The work required a full freeway closure of northbound I-5 and lane reductions on southbound I-5. Crews worked steadily through the night to complete the pour ahead of schedule, allowing the freeway to reopen hours earlier than expected.
Monday night’s work over I-5 was the final concrete deck pour along the elevated Trolley guideway that runs through the La Jolla and University community areas. The remaining concrete pours on the project will be much smaller in scale.
The Mid-Coast Trolley project represents a $2.17 billion investment to expand the regional transit network. Funding for the project is made possible with funds from TransNet, the half-cent sales tax dedicated to transportation projects. TransNet will fund 52 percent of the project, with the remaining funding being provided by a grant from the Federal Transit Administration.
The Mid-Coast Trolley project will extend UC San Diego Blue Line Trolley service from Downtown San Diego to the University community, serving major activity centers such as Mission Bay, the VA Medical Center, UC San Diego, and University Towne Centre. Nine new stations will be constructed. Major construction work began in 2016, with service anticipated to begin in late 2021.
James O’Brien, a sixth-grader at Muirlands Middle School, and his friend Ella Klein, a fifth-grader at Bird Rock Elementary School, both auditioned for NBC-TV’s “America’s Got Talent” during a cattle-call Nov. 10 at San Diego Convention Center. O’Brien performed a standup comedy routine about middle-school life; Klein played piano and sang an original song.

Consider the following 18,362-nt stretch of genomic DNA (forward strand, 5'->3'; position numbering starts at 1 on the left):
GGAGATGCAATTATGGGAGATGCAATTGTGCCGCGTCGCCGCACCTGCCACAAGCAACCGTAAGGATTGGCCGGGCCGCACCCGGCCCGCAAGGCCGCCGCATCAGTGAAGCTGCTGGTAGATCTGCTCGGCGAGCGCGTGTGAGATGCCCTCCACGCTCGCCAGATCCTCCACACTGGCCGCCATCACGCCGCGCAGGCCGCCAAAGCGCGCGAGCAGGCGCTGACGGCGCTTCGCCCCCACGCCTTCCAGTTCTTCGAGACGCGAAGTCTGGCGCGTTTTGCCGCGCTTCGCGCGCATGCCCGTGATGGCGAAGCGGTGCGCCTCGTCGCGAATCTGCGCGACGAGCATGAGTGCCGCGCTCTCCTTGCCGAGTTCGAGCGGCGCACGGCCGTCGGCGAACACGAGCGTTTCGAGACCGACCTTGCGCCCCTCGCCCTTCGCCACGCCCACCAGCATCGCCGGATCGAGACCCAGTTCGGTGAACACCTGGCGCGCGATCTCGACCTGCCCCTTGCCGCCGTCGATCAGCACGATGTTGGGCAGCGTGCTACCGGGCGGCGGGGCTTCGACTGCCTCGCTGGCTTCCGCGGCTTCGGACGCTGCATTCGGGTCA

“When I sing, people’s jaws drop because they never expect the sound of a soulful woman to come out of a little girl like me,” Klein said. “I love seeing their reactions.”
They find out in early 2020 if they made it to the next round, but their hopes are up because the last time people voted on them, they were named president and vice president of Bird Rock Elementary.
“Google says my chances of getting on the show are 1 in 156,203,” O’Brien said. “But I think I have a better chance than the girl who put a hula-hoop in her mouth or the woman who rapped ‘Itsy, Bitsy Spider.’ ”
Lawrence G. Paull, the production designer and art director who won an Academy Award for his work on 1982’s “Blade Runner,” spent the last 15 years of his life living on Mt. Soledad. He died Nov. 10 at age 81.
“My family lived here for many years and we always wanted to retire here,” said Marci Bolotin, Paull’s wife for 36 years. “He just wanted to have a quiet life. He loved it here, especially the view from our backyard.”